Some call hedge funds’ downfall the inevitable effect of hubris. But there’s another way to explain all this. Finance geeks talk about “regression to the mean.” Most hedge fund managers aren’t really geniuses. Shrewd, yes. But sometimes their outperformance also stemmed from luck, or a specific investment thesis that could not easily be repeated. The ego that helped them make and win those big bets also caused them to make and lose big bets. Regression to the mean.

So why do hedge funds still control trillions in assets? One word: Institutionalization.

After the tech bubble burst between 2000 and 2003, hedge funds began a shift from a cottage industry catering to the wealthy to one structured for institutions such as pension funds and universities. This so-called institutionalization is the main reason why the hedge fund industry has managed to grow its assets under management despite lousy returns. 

The beginnings of institutionalization can be traced to Yale University’s David Swensen, a former Wall Street derivatives expert who began investing Yale’s endowment, previously a conservative mix of stocks and bonds, in hedge funds in the late 1980s—to huge gains. That eventually led other university endowments and nonprofit foundations into hedge funds, followed by a few intrepid pension funds such as CalPERS, the California state employees pension fund, whose turn-of-the-century stock market losses led them, in 2002, to embrace alternative investments like hedge funds in hopes of bolstering their shrinking coffers.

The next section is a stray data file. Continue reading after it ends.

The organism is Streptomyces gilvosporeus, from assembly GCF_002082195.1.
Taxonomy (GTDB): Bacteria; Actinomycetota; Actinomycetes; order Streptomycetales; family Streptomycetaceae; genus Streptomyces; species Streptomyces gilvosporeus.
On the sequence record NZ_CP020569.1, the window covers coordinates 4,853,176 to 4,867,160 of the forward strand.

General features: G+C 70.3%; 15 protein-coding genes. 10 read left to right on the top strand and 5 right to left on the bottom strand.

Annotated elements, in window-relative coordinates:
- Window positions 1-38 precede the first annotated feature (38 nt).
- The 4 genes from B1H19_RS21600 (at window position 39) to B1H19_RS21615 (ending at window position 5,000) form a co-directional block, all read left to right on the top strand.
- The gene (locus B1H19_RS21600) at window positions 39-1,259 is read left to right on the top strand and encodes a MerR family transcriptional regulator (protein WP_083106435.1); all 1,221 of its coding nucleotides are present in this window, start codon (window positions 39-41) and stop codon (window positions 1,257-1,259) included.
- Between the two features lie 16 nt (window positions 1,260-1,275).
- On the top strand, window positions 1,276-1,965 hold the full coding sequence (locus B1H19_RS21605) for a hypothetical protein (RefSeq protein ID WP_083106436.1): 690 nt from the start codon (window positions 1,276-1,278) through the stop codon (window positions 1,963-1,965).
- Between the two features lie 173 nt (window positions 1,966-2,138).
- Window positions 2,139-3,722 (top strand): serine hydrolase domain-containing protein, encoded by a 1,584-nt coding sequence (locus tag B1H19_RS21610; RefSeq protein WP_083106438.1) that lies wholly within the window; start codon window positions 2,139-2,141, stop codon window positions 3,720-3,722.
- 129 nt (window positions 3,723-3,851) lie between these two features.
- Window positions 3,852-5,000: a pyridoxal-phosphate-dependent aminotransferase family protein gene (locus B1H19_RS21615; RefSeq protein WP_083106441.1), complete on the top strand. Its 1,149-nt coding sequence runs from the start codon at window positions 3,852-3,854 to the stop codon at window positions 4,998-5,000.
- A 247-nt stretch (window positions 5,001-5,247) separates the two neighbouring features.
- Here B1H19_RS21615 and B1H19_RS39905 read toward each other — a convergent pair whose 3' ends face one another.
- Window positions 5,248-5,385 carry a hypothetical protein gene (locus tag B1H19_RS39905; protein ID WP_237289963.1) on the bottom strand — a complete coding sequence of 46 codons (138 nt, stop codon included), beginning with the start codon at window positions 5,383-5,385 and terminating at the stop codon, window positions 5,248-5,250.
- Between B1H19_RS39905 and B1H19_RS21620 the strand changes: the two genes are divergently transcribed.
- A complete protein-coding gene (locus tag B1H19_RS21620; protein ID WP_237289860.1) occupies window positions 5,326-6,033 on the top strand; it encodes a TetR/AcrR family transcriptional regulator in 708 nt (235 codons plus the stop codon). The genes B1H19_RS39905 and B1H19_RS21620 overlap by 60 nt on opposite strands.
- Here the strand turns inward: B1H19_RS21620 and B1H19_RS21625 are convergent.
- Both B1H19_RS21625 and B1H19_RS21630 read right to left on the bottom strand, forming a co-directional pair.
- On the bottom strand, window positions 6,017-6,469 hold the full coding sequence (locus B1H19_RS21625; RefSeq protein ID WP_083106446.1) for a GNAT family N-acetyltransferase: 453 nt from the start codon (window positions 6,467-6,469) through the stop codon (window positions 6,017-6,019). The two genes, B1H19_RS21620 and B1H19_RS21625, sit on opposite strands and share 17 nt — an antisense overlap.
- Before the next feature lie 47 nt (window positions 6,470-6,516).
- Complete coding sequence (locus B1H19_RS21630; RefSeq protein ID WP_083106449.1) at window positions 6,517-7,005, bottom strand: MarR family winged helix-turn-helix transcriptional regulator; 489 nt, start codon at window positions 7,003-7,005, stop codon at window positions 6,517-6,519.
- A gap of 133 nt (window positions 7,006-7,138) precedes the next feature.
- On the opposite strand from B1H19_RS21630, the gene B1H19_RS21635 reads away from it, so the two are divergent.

By 2003, hedge fund assets had hit $625.6 billion, and a gold rush was underway. The year 2007 saw the biggest annual increase ever: $194.5 billion of new money went into hedge funds, pushing the total up to $1.86 trillion.

Then came the financial crisis of 2008. A number of hedge funds would crash and burn during that time, and many refused to let investors out, causing an uproar. Overall, however, hedge funds fared better than most investments. Meanwhile, pension funds found themselves underwater and underperforming. Those that hadn’t already invested in hedge funds jumped in. Others increased their stakes.

By then, hedge funds had embarked on an asset-accumulation game. Their billionaire founders toured all 50 states and flew around the world—from South Korea to Saudi Arabia—speaking at events hosted by banks like J.P. Morgan and Goldman Sachs. They talked their book on CNBC and at investment conferences from London to Singapore (and Las Vegas).